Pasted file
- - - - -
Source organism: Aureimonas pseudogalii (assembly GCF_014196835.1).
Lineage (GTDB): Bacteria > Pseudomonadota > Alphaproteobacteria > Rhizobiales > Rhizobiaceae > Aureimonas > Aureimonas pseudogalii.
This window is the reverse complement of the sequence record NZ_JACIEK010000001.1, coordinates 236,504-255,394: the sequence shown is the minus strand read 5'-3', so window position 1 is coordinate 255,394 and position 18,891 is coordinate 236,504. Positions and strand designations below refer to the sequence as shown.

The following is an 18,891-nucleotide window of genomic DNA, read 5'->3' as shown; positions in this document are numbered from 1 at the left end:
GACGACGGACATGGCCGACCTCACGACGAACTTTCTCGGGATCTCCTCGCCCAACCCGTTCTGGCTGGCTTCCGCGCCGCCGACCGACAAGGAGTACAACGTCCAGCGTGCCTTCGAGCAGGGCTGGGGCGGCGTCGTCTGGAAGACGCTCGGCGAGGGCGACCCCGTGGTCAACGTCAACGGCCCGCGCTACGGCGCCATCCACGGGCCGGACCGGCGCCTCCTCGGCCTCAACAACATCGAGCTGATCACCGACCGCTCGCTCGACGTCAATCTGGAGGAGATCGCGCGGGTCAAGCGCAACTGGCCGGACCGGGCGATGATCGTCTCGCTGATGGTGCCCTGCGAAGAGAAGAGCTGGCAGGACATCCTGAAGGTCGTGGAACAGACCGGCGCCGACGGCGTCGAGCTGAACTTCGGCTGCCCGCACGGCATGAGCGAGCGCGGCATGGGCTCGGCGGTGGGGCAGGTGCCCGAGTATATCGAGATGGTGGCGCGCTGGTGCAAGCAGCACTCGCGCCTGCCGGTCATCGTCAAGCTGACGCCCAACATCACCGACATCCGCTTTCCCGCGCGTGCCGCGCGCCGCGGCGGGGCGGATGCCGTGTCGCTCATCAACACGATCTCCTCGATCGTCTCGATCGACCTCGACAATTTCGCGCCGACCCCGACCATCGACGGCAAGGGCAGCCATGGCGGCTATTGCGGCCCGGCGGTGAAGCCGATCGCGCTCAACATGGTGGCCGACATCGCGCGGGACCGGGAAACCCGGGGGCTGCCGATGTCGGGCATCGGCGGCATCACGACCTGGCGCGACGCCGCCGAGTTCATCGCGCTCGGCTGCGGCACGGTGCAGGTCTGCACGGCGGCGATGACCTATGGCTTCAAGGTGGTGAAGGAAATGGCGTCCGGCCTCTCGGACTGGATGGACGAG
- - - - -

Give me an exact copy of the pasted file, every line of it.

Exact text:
Source organism: Aureimonas pseudogalii (assembly GCF_014196835.1).
Lineage (GTDB): Bacteria > Pseudomonadota > Alphaproteobacteria > Rhizobiales > Rhizobiaceae > Aureimonas > Aureimonas pseudogalii.
This window is the reverse complement of the sequence record NZ_JACIEK010000001.1, coordinates 236,504-255,394: the sequence shown is the minus strand read 5'-3', so window position 1 is coordinate 255,394 and position 18,891 is coordinate 236,504. Positions and strand designations below refer to the sequence as shown.

The following is an 18,891-nucleotide window of genomic DNA, read 5'->3' as shown; positions in this document are numbered from 1 at the left end:
GACGACGGACATGGCCGACCTCACGACGAACTTTCTCGGGATCTCCTCGCCCAACCCGTTCTGGCTGGCTTCCGCGCCGCCGACCGACAAGGAGTACAACGTCCAGCGTGCCTTCGAGCAGGGCTGGGGCGGCGTCGTCTGGAAGACGCTCGGCGAGGGCGACCCCGTGGTCAACGTCAACGGCCCGCGCTACGGCGCCATCCACGGGCCGGACCGGCGCCTCCTCGGCCTCAACAACATCGAGCTGATCACCGACCGCTCGCTCGACGTCAATCTGGAGGAGATCGCGCGGGTCAAGCGCAACTGGCCGGACCGGGCGATGATCGTCTCGCTGATGGTGCCCTGCGAAGAGAAGAGCTGGCAGGACATCCTGAAGGTCGTGGAACAGACCGGCGCCGACGGCGTCGAGCTGAACTTCGGCTGCCCGCACGGCATGAGCGAGCGCGGCATGGGCTCGGCGGTGGGGCAGGTGCCCGAGTATATCGAGATGGTGGCGCGCTGGTGCAAGCAGCACTCGCGCCTGCCGGTCATCGTCAAGCTGACGCCCAACATCACCGACATCCGCTTTCCCGCGCGTGCCGCGCGCCGCGGCGGGGCGGATGCCGTGTCGCTCATCAACACGATCTCCTCGATCGTCTCGATCGACCTCGACAATTTCGCGCCGACCCCGACCATCGACGGCAAGGGCAGCCATGGCGGCTATTGCGGCCCGGCGGTGAAGCCGATCGCGCTCAACATGGTGGCCGACATCGCGCGGGACCGGGAAACCCGGGGGCTGCCGATGTCGGGCATCGGCGGCATCACGACCTGGCGCGACGCCGCCGAGTTCATCGCGCTCGGCTGCGGCACGGTGCAGGTCTGCACGGCGGCGATGACCTATGGCTTCAAGGTGGTGAAGGAAATGGCGTCCGGCCTCTCGGACTGGATGGACGAG